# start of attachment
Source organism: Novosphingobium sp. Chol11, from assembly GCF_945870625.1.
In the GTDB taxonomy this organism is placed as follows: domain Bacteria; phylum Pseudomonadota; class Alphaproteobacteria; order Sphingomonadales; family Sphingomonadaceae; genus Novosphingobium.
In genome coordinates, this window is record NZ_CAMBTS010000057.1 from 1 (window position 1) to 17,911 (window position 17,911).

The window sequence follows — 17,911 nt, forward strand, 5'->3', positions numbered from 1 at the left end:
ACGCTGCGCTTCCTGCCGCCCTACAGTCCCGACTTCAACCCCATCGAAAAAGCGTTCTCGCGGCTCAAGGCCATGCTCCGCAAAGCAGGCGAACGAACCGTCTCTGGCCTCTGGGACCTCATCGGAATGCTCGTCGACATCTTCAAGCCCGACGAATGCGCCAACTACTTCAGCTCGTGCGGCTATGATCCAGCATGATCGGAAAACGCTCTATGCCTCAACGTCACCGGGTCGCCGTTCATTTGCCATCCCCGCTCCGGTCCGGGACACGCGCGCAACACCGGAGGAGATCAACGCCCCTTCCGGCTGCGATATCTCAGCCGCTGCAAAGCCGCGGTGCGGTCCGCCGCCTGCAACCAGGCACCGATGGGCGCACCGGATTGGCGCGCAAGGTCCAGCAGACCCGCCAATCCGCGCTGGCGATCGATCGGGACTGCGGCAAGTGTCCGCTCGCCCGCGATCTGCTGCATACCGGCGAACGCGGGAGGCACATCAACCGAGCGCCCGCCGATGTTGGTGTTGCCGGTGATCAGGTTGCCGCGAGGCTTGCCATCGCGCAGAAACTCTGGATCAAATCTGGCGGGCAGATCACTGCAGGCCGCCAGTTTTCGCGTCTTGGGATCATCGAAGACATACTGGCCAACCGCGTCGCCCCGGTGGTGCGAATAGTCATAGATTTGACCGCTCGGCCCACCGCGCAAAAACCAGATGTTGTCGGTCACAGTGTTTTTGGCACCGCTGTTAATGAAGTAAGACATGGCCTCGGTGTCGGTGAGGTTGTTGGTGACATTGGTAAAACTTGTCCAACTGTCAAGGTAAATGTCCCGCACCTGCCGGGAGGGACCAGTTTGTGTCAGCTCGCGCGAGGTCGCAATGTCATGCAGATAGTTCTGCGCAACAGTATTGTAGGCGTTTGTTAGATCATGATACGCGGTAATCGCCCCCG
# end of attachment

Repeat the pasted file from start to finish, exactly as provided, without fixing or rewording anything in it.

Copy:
Source organism: Novosphingobium sp. Chol11, from assembly GCF_945870625.1.
In the GTDB taxonomy this organism is placed as follows: domain Bacteria; phylum Pseudomonadota; class Alphaproteobacteria; order Sphingomonadales; family Sphingomonadaceae; genus Novosphingobium.
In genome coordinates, this window is record NZ_CAMBTS010000057.1 from 1 (window position 1) to 17,911 (window position 17,911).

The window sequence follows — 17,911 nt, forward strand, 5'->3', positions numbered from 1 at the left end:
ACGCTGCGCTTCCTGCCGCCCTACAGTCCCGACTTCAACCCCATCGAAAAAGCGTTCTCGCGGCTCAAGGCCATGCTCCGCAAAGCAGGCGAACGAACCGTCTCTGGCCTCTGGGACCTCATCGGAATGCTCGTCGACATCTTCAAGCCCGACGAATGCGCCAACTACTTCAGCTCGTGCGGCTATGATCCAGCATGATCGGAAAACGCTCTATGCCTCAACGTCACCGGGTCGCCGTTCATTTGCCATCCCCGCTCCGGTCCGGGACACGCGCGCAACACCGGAGGAGATCAACGCCCCTTCCGGCTGCGATATCTCAGCCGCTGCAAAGCCGCGGTGCGGTCCGCCGCCTGCAACCAGGCACCGATGGGCGCACCGGATTGGCGCGCAAGGTCCAGCAGACCCGCCAATCCGCGCTGGCGATCGATCGGGACTGCGGCAAGTGTCCGCTCGCCCGCGATCTGCTGCATACCGGCGAACGCGGGAGGCACATCAACCGAGCGCCCGCCGATGTTGGTGTTGCCGGTGATCAGGTTGCCGCGAGGCTTGCCATCGCGCAGAAACTCTGGATCAAATCTGGCGGGCAGATCACTGCAGGCCGCCAGTTTTCGCGTCTTGGGATCATCGAAGACATACTGGCCAACCGCGTCGCCCCGGTGGTGCGAATAGTCATAGATTTGACCGCTCGGCCCACCGCGCAAAAACCAGATGTTGTCGGTCACAGTGTTTTTGGCACCGCTGTTAATGAAGTAAGACATGGCCTCGGTGTCGGTGAGGTTGTTGGTGACATTGGTAAAACTTGTCCAACTGTCAAGGTAAATGTCCCGCACCTGCCGGGAGGGACCAGTTTGTGTCAGCTCGCGCGAGGTCGCAATGTCATGCAGATAGTTCTGCGCAACAGTATTGTAGGCGTTTGTTAGATCATGATACGCGGTAATCGCCCCCG